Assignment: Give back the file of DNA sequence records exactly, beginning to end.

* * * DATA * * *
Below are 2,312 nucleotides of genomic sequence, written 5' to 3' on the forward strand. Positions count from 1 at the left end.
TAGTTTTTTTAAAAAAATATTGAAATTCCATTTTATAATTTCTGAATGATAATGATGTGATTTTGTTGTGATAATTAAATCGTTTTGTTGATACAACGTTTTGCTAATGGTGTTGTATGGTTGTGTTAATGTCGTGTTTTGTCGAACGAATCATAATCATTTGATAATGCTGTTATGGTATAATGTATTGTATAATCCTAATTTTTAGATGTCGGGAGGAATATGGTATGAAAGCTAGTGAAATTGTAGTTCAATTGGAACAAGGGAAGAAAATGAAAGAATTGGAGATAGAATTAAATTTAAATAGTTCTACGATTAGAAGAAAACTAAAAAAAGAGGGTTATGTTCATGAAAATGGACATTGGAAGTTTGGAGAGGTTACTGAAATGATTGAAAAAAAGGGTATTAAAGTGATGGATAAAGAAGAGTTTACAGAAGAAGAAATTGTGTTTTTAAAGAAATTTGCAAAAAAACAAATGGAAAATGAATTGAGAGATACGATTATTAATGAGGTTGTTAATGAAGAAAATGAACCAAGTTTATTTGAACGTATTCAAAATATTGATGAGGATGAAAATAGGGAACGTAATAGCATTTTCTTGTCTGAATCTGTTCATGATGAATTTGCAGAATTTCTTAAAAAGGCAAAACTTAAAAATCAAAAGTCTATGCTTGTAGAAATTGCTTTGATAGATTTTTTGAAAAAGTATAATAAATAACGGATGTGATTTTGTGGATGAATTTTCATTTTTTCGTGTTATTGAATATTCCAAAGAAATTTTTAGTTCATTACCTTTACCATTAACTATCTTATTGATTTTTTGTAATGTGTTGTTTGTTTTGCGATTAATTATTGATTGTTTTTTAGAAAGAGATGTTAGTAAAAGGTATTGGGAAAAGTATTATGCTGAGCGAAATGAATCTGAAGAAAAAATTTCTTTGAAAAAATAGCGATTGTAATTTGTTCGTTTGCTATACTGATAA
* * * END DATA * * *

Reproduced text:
Below are 2,312 nucleotides of genomic sequence, written 5' to 3' on the forward strand. Positions count from 1 at the left end.
TAGTTTTTTTAAAAAAATATTGAAATTCCATTTTATAATTTCTGAATGATAATGATGTGATTTTGTTGTGATAATTAAATCGTTTTGTTGATACAACGTTTTGCTAATGGTGTTGTATGGTTGTGTTAATGTCGTGTTTTGTCGAACGAATCATAATCATTTGATAATGCTGTTATGGTATAATGTATTGTATAATCCTAATTTTTAGATGTCGGGAGGAATATGGTATGAAAGCTAGTGAAATTGTAGTTCAATTGGAACAAGGGAAGAAAATGAAAGAATTGGAGATAGAATTAAATTTAAATAGTTCTACGATTAGAAGAAAACTAAAAAAAGAGGGTTATGTTCATGAAAATGGACATTGGAAGTTTGGAGAGGTTACTGAAATGATTGAAAAAAAGGGTATTAAAGTGATGGATAAAGAAGAGTTTACAGAAGAAGAAATTGTGTTTTTAAAGAAATTTGCAAAAAAACAAATGGAAAATGAATTGAGAGATACGATTATTAATGAGGTTGTTAATGAAGAAAATGAACCAAGTTTATTTGAACGTATTCAAAATATTGATGAGGATGAAAATAGGGAACGTAATAGCATTTTCTTGTCTGAATCTGTTCATGATGAATTTGCAGAATTTCTTAAAAAGGCAAAACTTAAAAATCAAAAGTCTATGCTTGTAGAAATTGCTTTGATAGATTTTTTGAAAAAGTATAATAAATAACGGATGTGATTTTGTGGATGAATTTTCATTTTTTCGTGTTATTGAATATTCCAAAGAAATTTTTAGTTCATTACCTTTACCATTAACTATCTTATTGATTTTTTGTAATGTGTTGTTTGTTTTGCGATTAATTATTGATTGTTTTTTAGAAAGAGATGTTAGTAAAAGGTATTGGGAAAAGTATTATGCTGAGCGAAATGAATCTGAAGAAAAAATTTCTTTGAAAAAATAGCGATTGTAATTTGTTCGTTTGCTATACTGATAA